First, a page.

The Child Welfare Act established a "child abuse register", a list of individuals who had been reported by children's aid societies as having abused children. Any individual on the list was entitled to notice and to make an application to be removed from the list, following a hearing. JB had such a hearing and was denied removal from the list. He appealed on the basis that the alleged victim had not been called as a witness and thus he had not been able to cross-examine her.
- Was JB denied procedural fairness in this case?
Craig, writing for the court, found that the hearing officer was entitled to rely on the hearsay evidence of the social worker who heard the original abuse allegation under s. 15(1) of the Statutory Powers Procedure Act, however because JB had been unable to cross-examine the alleged victim, in this case that reliance amounted to a denial of natural justice. While the victim had not been called because she had subsequently recanted the allegations, he held that the prior inconsistent statements would have gone to credibility - it would still have been open on the evidence for the hearing officer to believe the social worker's earlier evidence, though he admits this would have been next to impossible.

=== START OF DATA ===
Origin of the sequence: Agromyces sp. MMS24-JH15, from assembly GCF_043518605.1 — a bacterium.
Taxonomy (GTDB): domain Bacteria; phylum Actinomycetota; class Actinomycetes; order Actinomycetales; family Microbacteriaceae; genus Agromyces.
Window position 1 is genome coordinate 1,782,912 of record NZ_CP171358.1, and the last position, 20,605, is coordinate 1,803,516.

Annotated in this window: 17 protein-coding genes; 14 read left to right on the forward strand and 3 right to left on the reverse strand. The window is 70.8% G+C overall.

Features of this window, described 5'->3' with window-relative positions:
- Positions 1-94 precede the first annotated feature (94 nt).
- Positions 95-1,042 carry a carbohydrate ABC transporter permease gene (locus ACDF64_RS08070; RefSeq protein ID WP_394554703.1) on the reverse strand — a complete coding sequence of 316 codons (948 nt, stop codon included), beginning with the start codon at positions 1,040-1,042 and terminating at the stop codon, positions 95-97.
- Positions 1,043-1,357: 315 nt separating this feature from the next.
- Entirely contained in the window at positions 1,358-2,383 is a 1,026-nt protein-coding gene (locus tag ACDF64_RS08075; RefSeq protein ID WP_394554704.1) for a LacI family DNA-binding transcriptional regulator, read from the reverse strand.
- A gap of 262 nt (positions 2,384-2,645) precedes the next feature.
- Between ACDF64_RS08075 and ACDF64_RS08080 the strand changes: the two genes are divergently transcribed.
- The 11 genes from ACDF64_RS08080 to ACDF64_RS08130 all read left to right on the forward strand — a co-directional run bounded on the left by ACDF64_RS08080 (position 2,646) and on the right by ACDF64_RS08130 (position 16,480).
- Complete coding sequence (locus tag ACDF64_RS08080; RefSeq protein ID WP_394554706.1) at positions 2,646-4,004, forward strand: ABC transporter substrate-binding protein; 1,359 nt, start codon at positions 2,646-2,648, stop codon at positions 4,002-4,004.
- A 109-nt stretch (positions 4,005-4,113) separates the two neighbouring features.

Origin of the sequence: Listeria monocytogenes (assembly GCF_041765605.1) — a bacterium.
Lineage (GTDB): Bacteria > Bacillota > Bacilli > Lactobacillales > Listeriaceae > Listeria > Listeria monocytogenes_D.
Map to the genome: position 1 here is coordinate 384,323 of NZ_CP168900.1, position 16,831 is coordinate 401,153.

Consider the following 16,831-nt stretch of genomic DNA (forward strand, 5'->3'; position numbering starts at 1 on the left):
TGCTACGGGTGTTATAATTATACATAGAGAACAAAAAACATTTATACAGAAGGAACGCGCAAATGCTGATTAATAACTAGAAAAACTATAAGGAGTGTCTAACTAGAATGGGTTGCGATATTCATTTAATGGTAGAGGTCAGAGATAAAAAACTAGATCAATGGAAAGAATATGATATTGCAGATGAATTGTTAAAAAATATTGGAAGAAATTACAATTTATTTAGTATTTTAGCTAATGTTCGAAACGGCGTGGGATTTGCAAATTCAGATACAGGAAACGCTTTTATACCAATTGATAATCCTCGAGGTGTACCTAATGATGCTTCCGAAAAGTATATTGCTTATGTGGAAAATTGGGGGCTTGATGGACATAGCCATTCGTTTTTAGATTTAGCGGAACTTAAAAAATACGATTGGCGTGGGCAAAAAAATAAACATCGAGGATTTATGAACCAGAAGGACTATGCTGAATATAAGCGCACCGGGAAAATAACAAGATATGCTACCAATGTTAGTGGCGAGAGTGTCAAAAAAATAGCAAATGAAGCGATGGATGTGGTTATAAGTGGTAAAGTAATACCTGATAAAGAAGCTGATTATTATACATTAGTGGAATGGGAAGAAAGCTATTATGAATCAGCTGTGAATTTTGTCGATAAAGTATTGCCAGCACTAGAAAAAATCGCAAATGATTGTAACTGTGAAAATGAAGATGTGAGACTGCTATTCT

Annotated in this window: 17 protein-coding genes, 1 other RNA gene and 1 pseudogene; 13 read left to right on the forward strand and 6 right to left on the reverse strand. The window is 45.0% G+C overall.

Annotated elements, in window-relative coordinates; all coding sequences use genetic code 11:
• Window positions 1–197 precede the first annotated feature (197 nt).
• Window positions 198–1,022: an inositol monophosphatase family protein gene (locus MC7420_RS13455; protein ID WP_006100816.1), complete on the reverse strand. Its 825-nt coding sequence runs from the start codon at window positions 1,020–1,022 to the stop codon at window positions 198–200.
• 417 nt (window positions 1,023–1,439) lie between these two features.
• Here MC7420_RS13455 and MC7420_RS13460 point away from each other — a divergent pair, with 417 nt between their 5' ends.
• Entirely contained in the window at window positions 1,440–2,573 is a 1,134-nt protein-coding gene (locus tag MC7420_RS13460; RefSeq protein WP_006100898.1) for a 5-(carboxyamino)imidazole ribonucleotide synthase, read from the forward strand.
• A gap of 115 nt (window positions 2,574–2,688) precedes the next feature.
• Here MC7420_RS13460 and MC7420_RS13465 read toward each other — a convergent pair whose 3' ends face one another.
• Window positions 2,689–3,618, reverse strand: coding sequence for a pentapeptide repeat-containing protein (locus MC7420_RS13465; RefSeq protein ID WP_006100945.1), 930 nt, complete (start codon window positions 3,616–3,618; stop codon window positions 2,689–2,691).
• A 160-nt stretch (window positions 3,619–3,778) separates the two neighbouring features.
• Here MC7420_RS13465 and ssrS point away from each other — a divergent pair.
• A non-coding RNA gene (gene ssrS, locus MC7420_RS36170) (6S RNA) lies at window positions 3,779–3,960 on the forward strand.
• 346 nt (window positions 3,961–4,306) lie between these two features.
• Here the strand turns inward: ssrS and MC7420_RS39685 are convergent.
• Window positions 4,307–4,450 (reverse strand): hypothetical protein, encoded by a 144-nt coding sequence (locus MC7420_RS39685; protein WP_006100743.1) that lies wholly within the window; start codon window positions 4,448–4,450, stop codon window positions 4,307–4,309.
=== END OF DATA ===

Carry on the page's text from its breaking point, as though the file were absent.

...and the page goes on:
Denial of cross-examination can result in a denial of natural justice in circumstances such as the above.